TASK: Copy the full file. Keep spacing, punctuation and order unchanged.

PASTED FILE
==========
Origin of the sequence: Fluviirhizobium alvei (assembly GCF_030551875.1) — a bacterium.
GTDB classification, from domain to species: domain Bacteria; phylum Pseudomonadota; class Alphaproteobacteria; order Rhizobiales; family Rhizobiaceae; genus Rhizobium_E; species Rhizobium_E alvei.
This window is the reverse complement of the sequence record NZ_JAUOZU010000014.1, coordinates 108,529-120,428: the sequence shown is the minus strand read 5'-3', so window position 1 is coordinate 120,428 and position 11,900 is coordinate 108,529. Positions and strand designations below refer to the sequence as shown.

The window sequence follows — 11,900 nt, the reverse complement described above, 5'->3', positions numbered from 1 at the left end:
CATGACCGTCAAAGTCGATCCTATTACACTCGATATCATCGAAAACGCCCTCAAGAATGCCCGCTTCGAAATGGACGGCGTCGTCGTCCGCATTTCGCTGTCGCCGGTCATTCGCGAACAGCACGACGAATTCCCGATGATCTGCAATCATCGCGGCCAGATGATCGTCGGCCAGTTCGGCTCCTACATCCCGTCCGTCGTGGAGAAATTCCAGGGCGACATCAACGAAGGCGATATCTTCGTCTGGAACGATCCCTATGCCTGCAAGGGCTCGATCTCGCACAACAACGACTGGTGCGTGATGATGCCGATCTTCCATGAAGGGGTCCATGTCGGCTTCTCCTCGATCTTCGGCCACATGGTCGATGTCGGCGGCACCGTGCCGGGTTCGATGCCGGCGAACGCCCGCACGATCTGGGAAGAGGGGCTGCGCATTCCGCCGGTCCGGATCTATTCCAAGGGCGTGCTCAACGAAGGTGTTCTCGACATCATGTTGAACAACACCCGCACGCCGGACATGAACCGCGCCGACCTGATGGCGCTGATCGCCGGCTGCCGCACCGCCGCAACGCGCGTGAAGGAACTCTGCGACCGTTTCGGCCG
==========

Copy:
Origin of the sequence: Fluviirhizobium alvei (assembly GCF_030551875.1) — a bacterium.
GTDB classification, from domain to species: domain Bacteria; phylum Pseudomonadota; class Alphaproteobacteria; order Rhizobiales; family Rhizobiaceae; genus Rhizobium_E; species Rhizobium_E alvei.
This window is the reverse complement of the sequence record NZ_JAUOZU010000014.1, coordinates 108,529-120,428: the sequence shown is the minus strand read 5'-3', so window position 1 is coordinate 120,428 and position 11,900 is coordinate 108,529. Positions and strand designations below refer to the sequence as shown.

The window sequence follows — 11,900 nt, the reverse complement described above, 5'->3', positions numbered from 1 at the left end:
CATGACCGTCAAAGTCGATCCTATTACACTCGATATCATCGAAAACGCCCTCAAGAATGCCCGCTTCGAAATGGACGGCGTCGTCGTCCGCATTTCGCTGTCGCCGGTCATTCGCGAACAGCACGACGAATTCCCGATGATCTGCAATCATCGCGGCCAGATGATCGTCGGCCAGTTCGGCTCCTACATCCCGTCCGTCGTGGAGAAATTCCAGGGCGACATCAACGAAGGCGATATCTTCGTCTGGAACGATCCCTATGCCTGCAAGGGCTCGATCTCGCACAACAACGACTGGTGCGTGATGATGCCGATCTTCCATGAAGGGGTCCATGTCGGCTTCTCCTCGATCTTCGGCCACATGGTCGATGTCGGCGGCACCGTGCCGGGTTCGATGCCGGCGAACGCCCGCACGATCTGGGAAGAGGGGCTGCGCATTCCGCCGGTCCGGATCTATTCCAAGGGCGTGCTCAACGAAGGTGTTCTCGACATCATGTTGAACAACACCCGCACGCCGGACATGAACCGCGCCGACCTGATGGCGCTGATCGCCGGCTGCCGCACCGCCGCAACGCGCGTGAAGGAACTCTGCGACCGTTTCGGCCG